BOARD MEETING DATE: January 10, 2003
Barry R. Wallerstein, D.Env.
The proposed rules would in part implement Control Measure WST-02 Emission Reductions from Composting, which was included in the 1994 and 1997 AQMPs as well as in the 1999 amendment to the 1997 Ozone State Implementation Plan for the South Coast Air Basin. The control measure called for the development of an emissions inventory as well as identification of technically and economically feasible control options for composting operations, which are currently not subject to any specific District regulations for VOC or ammonia. Accordingly, a technology assessment was conducted by staff, which provided the industry profile and background information on composting operations, developed an estimated emissions inventory, identified and evaluated various feasible control methods, conducted cost-effectiveness analysis, and provided recommendations for rule development. Based on the Technology Assessment Report, significant VOC and ammonia emissions are attributed to the composting-related operations. The baseline emissions inventory for this industry (i.e., greenwaste composting and co-composting) was estimated at 6.8 and 4.7 tons per day for VOC and ammonia, respectively. VOCs and ammonia are precursors to ozone and PM10 emissions for which ambient air quality standards are currently exceeded in the Basin. In co-composting operations, biosolids (e.g., sewer sludge) and/or manure are mixed with bulking agents such as greenwaste to produce compost whereas in greenwaste composting, greenwaste by itself or in combination with small amounts of manure are composted to produce compost products.
At its April 5, 2002 Board meeting, the Governing Board of the South Coast Air Quality Management District (AQMD) conducted a Pre-Hearing on controlling VOC and ammonia emissions from composting and related operations and received staffs Technology Assessment Report. Accordingly, the Governing Board directed AQMD staff to proceed with rulemaking and to develop a series of proposed rules to address each sector of the composting and related operations industry independently. Also, according to the AQMD Governing Boards direction, a Composting Technical Advisory Committee (CTAC) was established to oversee the on-going technical studies of cost-effective composting control technologies and assist AQMD staff during rule development. In addition, a Co-Composting Subcommittee to CTAC was subsequently formed to further evaluate specific issues related to controlling emissions from co-composting operations. At the April 2002 Board Meeting as well as subsequent Stationary Source Committee meetings, Board members also directed staff to re-evaluate the cost of controlling emissions from existing as well as small new facilities, in addition to large new facilities, because costs need not necessarily be borne by the facility, but may be passed on as a fee to waste disposal customers.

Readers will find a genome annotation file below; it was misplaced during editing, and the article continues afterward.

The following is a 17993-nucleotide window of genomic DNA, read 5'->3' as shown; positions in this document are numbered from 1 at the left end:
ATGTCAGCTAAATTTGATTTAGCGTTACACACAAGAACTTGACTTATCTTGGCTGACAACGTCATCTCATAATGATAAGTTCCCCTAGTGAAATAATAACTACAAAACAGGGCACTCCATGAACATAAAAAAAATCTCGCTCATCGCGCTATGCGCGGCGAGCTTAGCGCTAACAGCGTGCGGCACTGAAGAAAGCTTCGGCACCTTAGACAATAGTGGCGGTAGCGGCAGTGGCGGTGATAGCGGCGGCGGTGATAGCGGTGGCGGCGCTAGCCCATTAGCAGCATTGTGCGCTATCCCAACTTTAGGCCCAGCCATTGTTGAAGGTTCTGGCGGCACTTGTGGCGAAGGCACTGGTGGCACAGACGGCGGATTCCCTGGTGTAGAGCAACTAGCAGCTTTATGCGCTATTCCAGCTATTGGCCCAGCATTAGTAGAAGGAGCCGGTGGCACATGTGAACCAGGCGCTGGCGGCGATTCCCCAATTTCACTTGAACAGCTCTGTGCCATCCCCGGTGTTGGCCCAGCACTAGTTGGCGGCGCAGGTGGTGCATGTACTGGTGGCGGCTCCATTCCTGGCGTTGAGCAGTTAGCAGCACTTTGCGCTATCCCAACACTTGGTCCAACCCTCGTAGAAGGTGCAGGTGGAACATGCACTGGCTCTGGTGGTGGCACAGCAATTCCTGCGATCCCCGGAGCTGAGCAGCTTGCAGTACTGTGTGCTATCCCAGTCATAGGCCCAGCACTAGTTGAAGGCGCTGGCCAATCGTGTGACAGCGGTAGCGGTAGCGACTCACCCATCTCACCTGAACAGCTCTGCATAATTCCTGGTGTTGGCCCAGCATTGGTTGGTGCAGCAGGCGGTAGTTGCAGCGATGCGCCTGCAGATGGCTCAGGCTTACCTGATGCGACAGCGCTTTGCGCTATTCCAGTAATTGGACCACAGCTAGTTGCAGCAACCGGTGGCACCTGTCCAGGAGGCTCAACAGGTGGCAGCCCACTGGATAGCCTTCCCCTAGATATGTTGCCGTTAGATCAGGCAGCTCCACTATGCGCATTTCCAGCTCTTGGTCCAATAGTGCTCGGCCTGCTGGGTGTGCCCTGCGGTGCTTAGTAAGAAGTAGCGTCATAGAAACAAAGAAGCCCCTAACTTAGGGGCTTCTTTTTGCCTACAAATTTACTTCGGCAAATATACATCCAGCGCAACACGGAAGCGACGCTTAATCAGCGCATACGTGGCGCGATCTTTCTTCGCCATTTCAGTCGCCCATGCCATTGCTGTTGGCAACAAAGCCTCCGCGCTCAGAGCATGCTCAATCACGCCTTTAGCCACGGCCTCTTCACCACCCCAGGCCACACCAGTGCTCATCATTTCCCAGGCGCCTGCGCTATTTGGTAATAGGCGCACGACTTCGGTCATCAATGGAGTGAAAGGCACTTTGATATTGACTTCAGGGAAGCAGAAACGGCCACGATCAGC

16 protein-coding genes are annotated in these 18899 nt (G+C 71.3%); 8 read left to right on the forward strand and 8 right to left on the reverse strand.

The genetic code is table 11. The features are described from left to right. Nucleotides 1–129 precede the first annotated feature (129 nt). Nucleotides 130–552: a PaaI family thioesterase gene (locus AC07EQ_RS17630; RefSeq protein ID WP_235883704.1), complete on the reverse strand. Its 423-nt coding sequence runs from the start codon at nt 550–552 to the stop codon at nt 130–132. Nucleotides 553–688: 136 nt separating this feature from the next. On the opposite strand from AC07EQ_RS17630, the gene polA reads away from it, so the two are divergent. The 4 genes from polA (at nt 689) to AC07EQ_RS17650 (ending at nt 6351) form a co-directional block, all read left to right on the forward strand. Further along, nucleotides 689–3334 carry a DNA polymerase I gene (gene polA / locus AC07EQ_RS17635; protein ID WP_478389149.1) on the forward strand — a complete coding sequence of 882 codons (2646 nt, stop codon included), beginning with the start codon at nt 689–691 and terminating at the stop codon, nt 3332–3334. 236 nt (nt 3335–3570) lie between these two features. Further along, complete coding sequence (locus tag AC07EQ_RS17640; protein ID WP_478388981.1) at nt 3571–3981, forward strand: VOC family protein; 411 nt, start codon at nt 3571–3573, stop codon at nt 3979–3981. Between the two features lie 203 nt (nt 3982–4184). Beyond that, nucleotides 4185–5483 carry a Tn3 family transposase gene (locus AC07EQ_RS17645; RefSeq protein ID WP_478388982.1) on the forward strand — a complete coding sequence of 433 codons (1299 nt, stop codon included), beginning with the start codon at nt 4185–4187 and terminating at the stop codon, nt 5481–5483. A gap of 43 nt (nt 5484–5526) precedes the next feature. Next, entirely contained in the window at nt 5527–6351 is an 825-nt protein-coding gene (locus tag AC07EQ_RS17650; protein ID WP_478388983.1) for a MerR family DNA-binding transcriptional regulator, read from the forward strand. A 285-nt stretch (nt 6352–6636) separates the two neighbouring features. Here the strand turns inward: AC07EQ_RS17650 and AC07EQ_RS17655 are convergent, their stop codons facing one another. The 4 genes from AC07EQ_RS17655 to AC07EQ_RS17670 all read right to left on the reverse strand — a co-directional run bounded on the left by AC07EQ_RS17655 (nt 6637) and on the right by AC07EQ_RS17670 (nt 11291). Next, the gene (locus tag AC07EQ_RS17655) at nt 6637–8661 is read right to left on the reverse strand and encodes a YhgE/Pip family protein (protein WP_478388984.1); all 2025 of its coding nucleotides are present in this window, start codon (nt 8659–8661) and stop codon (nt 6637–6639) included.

The three primary categories of composting operations include co-composting, greenwaste composting, and chipping and grinding, which contribute to significant amounts of VOC and ammonia emissions in the South Coast Air Basin (Basin). Although emissions from greenwaste composting operations are significant (approximately 5 tons of VOC and 1 ton of ammonia per day) and control options for these operations could result in significant reductions, the affordability analysis presented in the technology assessment demonstrated that the cost impact for this industry would be substantial. Therefore, specific control requirements are not proposed for greenwaste composting operations at this time. Staff would continue to work with all stakeholders including the California Integrated Waste Management Board (CIWMB), sanitation districts and local municipalities to seek funding sources and identify feasible control methods for greenwaste composting operations. For co-composting operations, however, control methods (e.g., enclosures, forced aeration and in-vessel systems) are available which can significantly reduce emissions from these operations. For chipping and grinding activities, holding/processing times are proposed to prevent inadvertent decomposition occurring during stockpiling of greenwaste or foodwaste (which results in anaerobic decomposition of these wastes and generates VOC and ammonia emissions based on source tests conducted by AQMD and CIWMB).